The films, as picked by the unnamed curator, spanned the sublime to the ridiculous. Dara Birnbaum's fabulous re-rendering of Wonder Woman, Technology/Tranformation: Wonder Woman, from 1978, was a crowd pleaser, with Lynda Carter's every appearance loudly applauded.

Dames was a witty lesbian reworking of film noir, by Maureen Devanik Butterfield, in which the two "dames" decided they really didn't need their gangster boyfriends.

Love Struck, by Susan Ali, was laugh-out-loud funny, as Cupid's accuracy let him down, requiring one of his targets to take matters into her own hands.

Debris, by Justin Kelly, left me utterly bemused. No idea what was going on there.

Meeting of Two Queens, from Cecilia Barriga, was another classic, a 1991 collage of clips of the marvellous Marlene and Greta, reclaimed to create a new meaning.

Two newies finished off the programme. I Want to Be a Secretary started off intriguingly enough with a naive secretary starting off her first week at work, keen to make a good impression. However, the story-telling techniques: archive footage and voiceover, really did not sustain the 12 minutes of the story. I found myself a bit restless before it ended on a very odd note, with Dusty Springfield singing over a montage of secretaries.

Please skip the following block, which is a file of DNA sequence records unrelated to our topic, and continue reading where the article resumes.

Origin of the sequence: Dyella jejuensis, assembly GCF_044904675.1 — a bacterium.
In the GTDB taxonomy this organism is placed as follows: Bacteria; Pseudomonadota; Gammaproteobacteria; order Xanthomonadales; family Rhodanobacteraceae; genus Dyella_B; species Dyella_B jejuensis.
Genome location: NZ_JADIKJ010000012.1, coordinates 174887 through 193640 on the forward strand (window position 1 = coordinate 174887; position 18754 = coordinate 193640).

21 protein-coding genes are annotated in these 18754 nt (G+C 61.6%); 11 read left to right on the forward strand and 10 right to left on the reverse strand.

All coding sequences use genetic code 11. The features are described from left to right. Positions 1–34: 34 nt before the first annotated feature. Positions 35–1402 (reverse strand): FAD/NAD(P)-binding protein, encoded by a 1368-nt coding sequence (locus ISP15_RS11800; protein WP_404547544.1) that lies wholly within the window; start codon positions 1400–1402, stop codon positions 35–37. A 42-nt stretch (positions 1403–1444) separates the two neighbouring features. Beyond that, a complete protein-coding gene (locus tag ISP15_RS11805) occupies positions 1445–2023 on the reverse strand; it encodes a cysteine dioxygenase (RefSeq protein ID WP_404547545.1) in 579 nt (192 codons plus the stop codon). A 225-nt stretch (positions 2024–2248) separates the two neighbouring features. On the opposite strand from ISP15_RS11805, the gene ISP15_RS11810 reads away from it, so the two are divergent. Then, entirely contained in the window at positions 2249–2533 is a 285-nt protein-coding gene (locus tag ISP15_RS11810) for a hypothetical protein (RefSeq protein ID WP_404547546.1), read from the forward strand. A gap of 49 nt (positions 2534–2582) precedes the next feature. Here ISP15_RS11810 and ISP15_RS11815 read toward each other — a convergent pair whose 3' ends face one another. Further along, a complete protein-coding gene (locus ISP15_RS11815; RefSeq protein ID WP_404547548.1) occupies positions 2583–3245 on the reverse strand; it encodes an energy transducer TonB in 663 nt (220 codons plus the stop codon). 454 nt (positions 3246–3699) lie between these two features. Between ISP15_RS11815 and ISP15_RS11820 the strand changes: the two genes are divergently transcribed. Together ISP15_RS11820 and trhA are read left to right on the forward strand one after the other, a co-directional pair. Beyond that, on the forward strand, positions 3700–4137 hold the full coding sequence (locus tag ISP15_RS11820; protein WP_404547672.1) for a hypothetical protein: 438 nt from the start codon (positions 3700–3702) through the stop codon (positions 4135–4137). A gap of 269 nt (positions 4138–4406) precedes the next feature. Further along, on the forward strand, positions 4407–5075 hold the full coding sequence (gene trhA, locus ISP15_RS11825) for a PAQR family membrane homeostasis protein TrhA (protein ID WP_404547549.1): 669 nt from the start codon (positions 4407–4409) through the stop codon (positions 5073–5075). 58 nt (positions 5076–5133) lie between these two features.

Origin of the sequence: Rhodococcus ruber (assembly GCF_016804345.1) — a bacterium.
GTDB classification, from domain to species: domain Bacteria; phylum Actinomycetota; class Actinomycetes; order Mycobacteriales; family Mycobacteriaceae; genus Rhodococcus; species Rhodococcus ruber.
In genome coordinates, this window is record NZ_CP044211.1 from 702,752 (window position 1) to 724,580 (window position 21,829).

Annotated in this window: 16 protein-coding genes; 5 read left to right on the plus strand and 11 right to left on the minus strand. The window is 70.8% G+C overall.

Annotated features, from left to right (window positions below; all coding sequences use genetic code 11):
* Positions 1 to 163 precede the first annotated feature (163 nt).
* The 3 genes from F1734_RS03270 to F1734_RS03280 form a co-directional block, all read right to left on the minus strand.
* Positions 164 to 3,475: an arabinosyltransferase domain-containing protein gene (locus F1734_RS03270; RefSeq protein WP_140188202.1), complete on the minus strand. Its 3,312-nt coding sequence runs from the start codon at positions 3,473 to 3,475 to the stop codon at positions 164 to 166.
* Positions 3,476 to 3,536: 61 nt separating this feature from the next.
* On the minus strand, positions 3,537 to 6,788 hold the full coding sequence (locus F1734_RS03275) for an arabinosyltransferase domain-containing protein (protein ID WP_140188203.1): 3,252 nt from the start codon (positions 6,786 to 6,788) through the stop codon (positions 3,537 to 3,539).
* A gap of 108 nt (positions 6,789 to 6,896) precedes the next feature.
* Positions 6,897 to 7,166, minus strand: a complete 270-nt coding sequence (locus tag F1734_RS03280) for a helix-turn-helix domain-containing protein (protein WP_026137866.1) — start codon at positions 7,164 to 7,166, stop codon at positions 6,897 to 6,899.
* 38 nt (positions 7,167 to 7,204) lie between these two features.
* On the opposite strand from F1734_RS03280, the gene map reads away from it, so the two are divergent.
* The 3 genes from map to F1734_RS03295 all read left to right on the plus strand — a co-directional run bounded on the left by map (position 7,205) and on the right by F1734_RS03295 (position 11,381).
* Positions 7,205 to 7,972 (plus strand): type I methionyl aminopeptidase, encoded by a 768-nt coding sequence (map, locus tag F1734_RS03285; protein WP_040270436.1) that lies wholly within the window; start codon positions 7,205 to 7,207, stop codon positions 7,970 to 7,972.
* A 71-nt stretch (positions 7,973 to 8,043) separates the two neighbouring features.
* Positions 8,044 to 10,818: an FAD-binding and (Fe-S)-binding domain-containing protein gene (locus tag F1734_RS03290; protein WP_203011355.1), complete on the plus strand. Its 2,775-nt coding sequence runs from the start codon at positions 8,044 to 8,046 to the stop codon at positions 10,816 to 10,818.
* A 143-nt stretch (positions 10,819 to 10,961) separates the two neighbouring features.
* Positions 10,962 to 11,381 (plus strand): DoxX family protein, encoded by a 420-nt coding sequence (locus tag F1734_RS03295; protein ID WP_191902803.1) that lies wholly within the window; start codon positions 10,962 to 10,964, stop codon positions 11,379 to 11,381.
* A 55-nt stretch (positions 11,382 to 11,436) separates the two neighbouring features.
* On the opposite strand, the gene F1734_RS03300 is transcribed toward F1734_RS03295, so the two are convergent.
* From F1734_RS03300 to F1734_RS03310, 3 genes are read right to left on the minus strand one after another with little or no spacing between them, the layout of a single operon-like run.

The most popular film was the world premiere Fem, by Inge Blackman. Several of the women in it were at the screening and cheered loudly during and after the screening. This film also generated the lively discussion at the end, as femmes applauded its celebration of them. The film was a butch appreciation of femmes and set them up in glossy settings as fantasy objects/subjects.

Not finding myself anywhere on the femme-butch spectrum, I remained immune to the thrill that much of the audience seemed to find in this. I don't share the view that femmes don't see themselves depicted onscreen or receive appreciation in the mainstream or the lesbian world. The film programme itself showed that and those films span 30 years. I was also uneasy at the curator repeatedly declaring how wonderful it was to see "beautiful women" onscreen as if femmedom was the only way a woman could appear beautiful. Nobody questioned this statement.